James Harden Drops 29 as Rockets Cruise to Blowout Win vs. Jazz in Game 1

Paul KasabianSenior ContributorApril 15, 2019

HOUSTON, TX - APRIL 14: James Harden #13 of the Houston Rockets handles the ball against the Utah Jazz during Game One of Round One of the 2019 NBA Playoffs on April 14, 2019 at the Toyota Center in Houston, Texas. NOTE TO USER: User expressly acknowledges and agrees that, by downloading and or using this photograph, User is consenting to the terms and conditions of the Getty Images License Agreement. Mandatory Copyright Notice: Copyright 2019 NBAE (Photo by Bill Baptist/NBAE via Getty Images)
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James Harden posted 29 points, 10 assists and eight rebounds as the No. 4 seed Houston Rockets beat the No. 5 Utah Jazz 122-90 in Game 1 of their NBA Western Conference playoff series on Sunday.

Clint Capela added 16 points and 12 rebounds, and Chris Paul had 14 points and seven assists.

Rudy Gobert led the Jazz with 22 points and 12 rebounds.

     

Jazz Must Ditch Scheme, Defend James Harden Straight Up

Defending Harden is a near-impossible task for any team, and the Jazz were no exception on Sunday.

Utah either doubled or shaded Harden to his right, but the strategies were unsuccessful, as Alykhan Bijani of The Athletic pointed out:

The left-hander posted 17 points on 7-of-14 shooting and seven assists after 24 minutes.

When he wasn't scoring, he was finding his teammates, as Andy Larsen of the Salt Lake Tribune noted:

If the lane was clogged, Harden found Tucker in the corner for threes:

Bijani explained why Tucker found himself open frequently:

If the paint was open, Harden found Capela for lob dunks:

If Harden took it upon himself to score, he did:

Utah's defense wasn't necessarily a bad idea in theory. It's worked for the Milwaukee Bucks:

However, Mike Prada of SB Nation offered a theory as to why it worked for the Bucks and not the Jazz:

Perhaps the Jazz make some slight adjustments and give the strategy another chance, but they may be better off employing Tony Jones of The Athletic's idea:

Ultimately, the Jazz lost by 32 on a night where the Rockets shot a pedestrian 36.6 percent from three-point range. That's not a good sign, and significant adjustments are clearly needed.

    

Lethal Offense, 3-Point Defense Give Rockets Real Shot at a Sweep

The 50-32 Jazz went 30-11 in the second half of the season and are one of three teams to finish top-five in offensive and defensive rating after the All-Star break, per NBA.com.

However, Utah is facing one of the two other teams in the Rockets.

The Jazz may have run into a buzzsaw if the first game is any indication.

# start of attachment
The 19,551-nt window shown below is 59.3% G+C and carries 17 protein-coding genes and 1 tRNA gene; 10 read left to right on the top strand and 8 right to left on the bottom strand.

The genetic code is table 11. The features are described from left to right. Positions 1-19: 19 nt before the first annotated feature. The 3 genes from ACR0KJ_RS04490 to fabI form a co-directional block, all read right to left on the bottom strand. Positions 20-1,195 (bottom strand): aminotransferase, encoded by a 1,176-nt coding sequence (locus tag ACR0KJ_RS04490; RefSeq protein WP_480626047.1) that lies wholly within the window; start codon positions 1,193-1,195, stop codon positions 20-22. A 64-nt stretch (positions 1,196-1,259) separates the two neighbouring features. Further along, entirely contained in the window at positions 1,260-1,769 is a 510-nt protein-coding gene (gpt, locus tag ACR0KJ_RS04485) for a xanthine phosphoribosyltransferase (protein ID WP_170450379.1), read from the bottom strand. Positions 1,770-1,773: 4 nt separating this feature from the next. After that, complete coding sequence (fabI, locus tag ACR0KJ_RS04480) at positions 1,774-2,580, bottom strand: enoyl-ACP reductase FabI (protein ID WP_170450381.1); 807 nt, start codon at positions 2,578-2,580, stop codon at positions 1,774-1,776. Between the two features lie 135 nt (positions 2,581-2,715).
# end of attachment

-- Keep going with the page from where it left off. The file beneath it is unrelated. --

On defense, Utah was forced to pick its poison between Tucker or Danuel House (via the corner three), Capela (via work in the paint) or Harden (via everywhere) throughout the night, and they frankly had no chance as the Rockets turned in a near-perfect performance in a 32-point win.

Take this play for example:

The Jazz chose to sell out and challenge House on the perimeter, but the Rockets guard faked and drove to the empty lane for an easy dunk.

Another example can be found here with Paul finding Capela in the open lane off the pick-and-roll for an easy two. The flawless execution simply forces Utah into making difficult choices:

On the perimeter, the Rockets were getting off a bunch of open three-pointers. They weren't always successful with those threes, but they still knocked down 15 and made 50.5 percent of their field goals overall.

The Rockets defense also poses a significant problem for Utah's scoring attack.

Houston has only allowed opponents to make 34 percent of their three-pointers, which is the second-best mark in the league. Houston also was second in defensive rating after the All-Star break, per NBA.com.

The Jazz had another issue, however: They couldn't even get many three-point shots off at the beginning of the game:

That changed through the course of the night, but Utah still made just seven of 27 shots from beyond the arc.

Granted, one matchup doesn't dictate an entire series. Exhibit A in NBA history is the 1985 NBA Finals, when the Boston Celtics beat the Los Angeles Lakers 148-114 in Game 1 before losing the championship 4-2.

However, Houston looks invincible right now, and that could lead to a quick exit for the Jazz, who simply may have gotten a bad and unlucky first-round draw.

                        

What's Next?

Houston will host Utah in Game 2 on Wednesday at 9:30 p.m. ET.

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